Saskatchewan banks on abandoned oil and gas cleanup
September 28, 2020
September 28, 2020
Saskatchewan is putting more money into fixing abandoned oil wells, a move it says will boost economic recovery by getting oil and gas sector workers back on the job.
The government said it will allocate $100 million in federal funding for eligible oil and gas operators who collaborate with Saskatchewan-based companies in the first stage of its plan to retire wells and facilities that are no longer viable. To date, the province has approved $34 million worth of work packages for abandonment and reclamation work on inactive wells and other facilities.
Abandoned wells are oil sites that are no longer producing, but are cleaned up by an accountable owner. They are not considered “orphan wells,” which have been left without any cleanup, care or maintenance by companies that have gone bankrupt, for example.
“Saskatchewan-based service companies were among the hardest-hit sectors by COVID-19 and the OPEC+ price war, and it was crucial to get those workers _ who form the backbone of the oil and gas sector – back on the job,” Energy and Resources Minister Bronwyn Eyre said on Tuesday.
The funding represents phase one of Saskatchewan’s Accelerated Site Closure Program (ASCP), which was launched in May, with the first approved projects announced in July.
The government said the Saskatchewan Resource Council (SRC), along with SaskBuilds, is providing procurement expertise to ensure Saskatchewan-based service companies are used.
The ASCP continues to approve new work projects and, over a two-and-a-half year period, will be able to access up to $400 million in federal funding.
As many as 8,000 inactive wells and facilities are expected to be abandoned and reclaimed over the life of the program, which is expected to support some 2,100 full-time equivalent jobs.
“The Saskatchewan ASCP funding has made the difference from having six people employed to now having 25 people employed to undertake this work, which has tripled our company’s man-hours since the funding came into place,” Prairie Dog Reclamation and Fencing owner and operator Jeff Loehndorf said.
“I am so appreciative of the work this funding has generated in this province as it will go a long way to sustaining my business.”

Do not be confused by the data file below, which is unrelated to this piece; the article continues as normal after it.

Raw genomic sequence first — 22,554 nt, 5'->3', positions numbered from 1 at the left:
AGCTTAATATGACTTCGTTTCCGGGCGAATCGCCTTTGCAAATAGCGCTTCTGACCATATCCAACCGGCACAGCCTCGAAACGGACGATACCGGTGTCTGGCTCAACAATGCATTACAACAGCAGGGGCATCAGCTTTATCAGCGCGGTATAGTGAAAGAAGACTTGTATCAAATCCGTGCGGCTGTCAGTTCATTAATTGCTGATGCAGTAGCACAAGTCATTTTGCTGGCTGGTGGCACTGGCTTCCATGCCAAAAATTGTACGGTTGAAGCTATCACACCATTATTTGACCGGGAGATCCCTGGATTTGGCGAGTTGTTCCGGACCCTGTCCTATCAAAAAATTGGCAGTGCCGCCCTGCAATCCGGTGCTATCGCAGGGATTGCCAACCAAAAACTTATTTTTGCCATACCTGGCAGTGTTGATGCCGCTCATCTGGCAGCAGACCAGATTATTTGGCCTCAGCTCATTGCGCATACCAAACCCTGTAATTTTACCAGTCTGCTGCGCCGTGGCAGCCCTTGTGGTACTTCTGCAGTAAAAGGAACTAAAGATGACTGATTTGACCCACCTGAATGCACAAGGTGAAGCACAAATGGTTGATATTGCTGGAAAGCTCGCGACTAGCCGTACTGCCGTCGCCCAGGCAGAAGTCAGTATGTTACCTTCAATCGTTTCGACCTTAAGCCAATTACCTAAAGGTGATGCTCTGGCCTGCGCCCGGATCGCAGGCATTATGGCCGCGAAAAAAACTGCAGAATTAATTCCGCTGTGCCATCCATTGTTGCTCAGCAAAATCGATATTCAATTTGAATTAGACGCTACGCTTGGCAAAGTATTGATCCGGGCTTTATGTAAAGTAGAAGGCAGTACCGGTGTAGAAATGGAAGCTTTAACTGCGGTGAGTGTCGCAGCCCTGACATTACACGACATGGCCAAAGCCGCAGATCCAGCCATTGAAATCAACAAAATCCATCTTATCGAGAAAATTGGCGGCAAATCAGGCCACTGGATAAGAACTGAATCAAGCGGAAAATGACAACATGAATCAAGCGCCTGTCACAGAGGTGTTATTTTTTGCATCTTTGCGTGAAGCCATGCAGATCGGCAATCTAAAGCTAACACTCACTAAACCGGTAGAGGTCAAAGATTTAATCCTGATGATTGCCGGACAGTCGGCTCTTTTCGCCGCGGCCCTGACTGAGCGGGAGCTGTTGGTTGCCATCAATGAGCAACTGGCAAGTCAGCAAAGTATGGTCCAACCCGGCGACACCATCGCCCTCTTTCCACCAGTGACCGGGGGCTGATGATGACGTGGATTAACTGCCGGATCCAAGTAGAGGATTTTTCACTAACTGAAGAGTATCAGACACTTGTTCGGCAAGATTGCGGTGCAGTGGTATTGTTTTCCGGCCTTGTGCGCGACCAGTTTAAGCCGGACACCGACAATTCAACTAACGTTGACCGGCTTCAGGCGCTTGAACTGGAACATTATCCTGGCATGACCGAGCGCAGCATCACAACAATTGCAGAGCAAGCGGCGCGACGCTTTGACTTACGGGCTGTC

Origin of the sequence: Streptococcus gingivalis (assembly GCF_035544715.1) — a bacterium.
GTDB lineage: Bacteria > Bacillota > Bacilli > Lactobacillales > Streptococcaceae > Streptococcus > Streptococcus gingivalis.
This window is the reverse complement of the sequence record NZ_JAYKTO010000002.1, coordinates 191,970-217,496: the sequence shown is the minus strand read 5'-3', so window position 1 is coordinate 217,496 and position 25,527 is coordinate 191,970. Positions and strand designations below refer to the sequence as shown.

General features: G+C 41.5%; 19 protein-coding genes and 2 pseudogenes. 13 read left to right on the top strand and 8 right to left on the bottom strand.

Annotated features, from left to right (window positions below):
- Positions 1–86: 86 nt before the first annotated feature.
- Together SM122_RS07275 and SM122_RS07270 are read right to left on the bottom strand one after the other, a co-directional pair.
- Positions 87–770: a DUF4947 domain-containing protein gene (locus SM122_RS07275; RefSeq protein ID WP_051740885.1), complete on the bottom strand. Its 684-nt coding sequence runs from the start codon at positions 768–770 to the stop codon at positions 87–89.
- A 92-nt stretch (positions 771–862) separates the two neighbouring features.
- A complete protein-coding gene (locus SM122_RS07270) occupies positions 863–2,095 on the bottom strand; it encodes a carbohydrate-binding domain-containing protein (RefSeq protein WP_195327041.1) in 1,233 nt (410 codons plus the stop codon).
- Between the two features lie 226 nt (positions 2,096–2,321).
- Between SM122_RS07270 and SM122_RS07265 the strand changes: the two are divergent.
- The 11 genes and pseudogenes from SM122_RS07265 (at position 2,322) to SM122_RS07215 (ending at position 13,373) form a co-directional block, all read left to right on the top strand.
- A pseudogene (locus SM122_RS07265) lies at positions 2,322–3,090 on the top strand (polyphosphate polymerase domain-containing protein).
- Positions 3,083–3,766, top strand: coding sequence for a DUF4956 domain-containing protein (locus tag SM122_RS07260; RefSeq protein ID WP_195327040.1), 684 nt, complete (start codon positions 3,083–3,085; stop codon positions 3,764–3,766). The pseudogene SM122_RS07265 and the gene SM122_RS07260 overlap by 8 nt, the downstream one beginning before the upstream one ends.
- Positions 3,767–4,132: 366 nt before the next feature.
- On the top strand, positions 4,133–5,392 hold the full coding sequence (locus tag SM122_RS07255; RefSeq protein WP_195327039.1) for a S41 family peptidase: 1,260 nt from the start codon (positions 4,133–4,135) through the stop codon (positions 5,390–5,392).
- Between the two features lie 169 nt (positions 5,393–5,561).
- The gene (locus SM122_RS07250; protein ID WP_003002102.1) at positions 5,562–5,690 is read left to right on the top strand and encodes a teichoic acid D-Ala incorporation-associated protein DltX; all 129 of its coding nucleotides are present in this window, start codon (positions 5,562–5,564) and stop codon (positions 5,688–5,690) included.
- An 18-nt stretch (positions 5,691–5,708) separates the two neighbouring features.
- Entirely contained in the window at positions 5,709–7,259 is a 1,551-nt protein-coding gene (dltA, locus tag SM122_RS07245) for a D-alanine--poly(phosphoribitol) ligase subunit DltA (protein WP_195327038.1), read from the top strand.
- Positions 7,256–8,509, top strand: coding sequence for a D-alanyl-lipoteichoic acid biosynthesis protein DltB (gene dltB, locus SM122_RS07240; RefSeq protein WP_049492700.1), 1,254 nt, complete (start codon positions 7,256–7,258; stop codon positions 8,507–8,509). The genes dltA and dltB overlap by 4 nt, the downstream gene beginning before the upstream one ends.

There are currently 11 operators and more than 100 service companies involved in the approved work packages, which are evenly distributed across the province’s four major oil-producing regions.
Approximately $4.4 million in work has been completed to date, including 172 well abandonments, 312 well reclamations, 41 facility decommissions and 38 flowline abandonments.
While oil and gas production can have short- or long-term effects on the environment, successful well reclamation can ensure recovery of the land over time. Facilities are decommissioned when they are no longer economical. Flowlines are pipelines that connect individual wellheads to a manifold and are abandoned through a comparable process to wells depending on the size of the operation.
“Onion Lake Cree Nation Well Servicing GP is much appreciative for being called upon on the abandonment well program with CNRL (Canadian Natural Resources),” Onion Lake Business Development Corporation executive director Tom Chief said.
“Getting back to work has been a blessing in disguise as we didn’t have a clue where the oil and gas industry was heading with the uncertainty of the market, and we’re very hopeful this work continues and keeps us busy for the next couple of years.”
In addition to cleaning up inactive wells through the ASCP, the province said it remains committed to working with the oil and gas sector to strengthen liability management programs, including policies and regulations, to ensure that licensees are responsible for environmental liabilities and inactive wells are properly reclaimed.
Last year, the Ministry of Energy and Resources developed a new directive that streamlined the regulatory approval process for the ordered closure of wells, which led to a record number of abandonments in 2019.
“Saskatchewan’s oil and gas sector is one of the most environmentally responsible in the world, and our operators recognize the importance of the timely retirement of wells and facilities that are no longer economical,” Eyre said.
“Our strong, internationally recognized regulatory framework will continue to serve us well by protecting the environment and supporting jobs and economic recovery.”
Michael Bramadat-Willcock / Local Journalism Initiative / Canada’s National Observer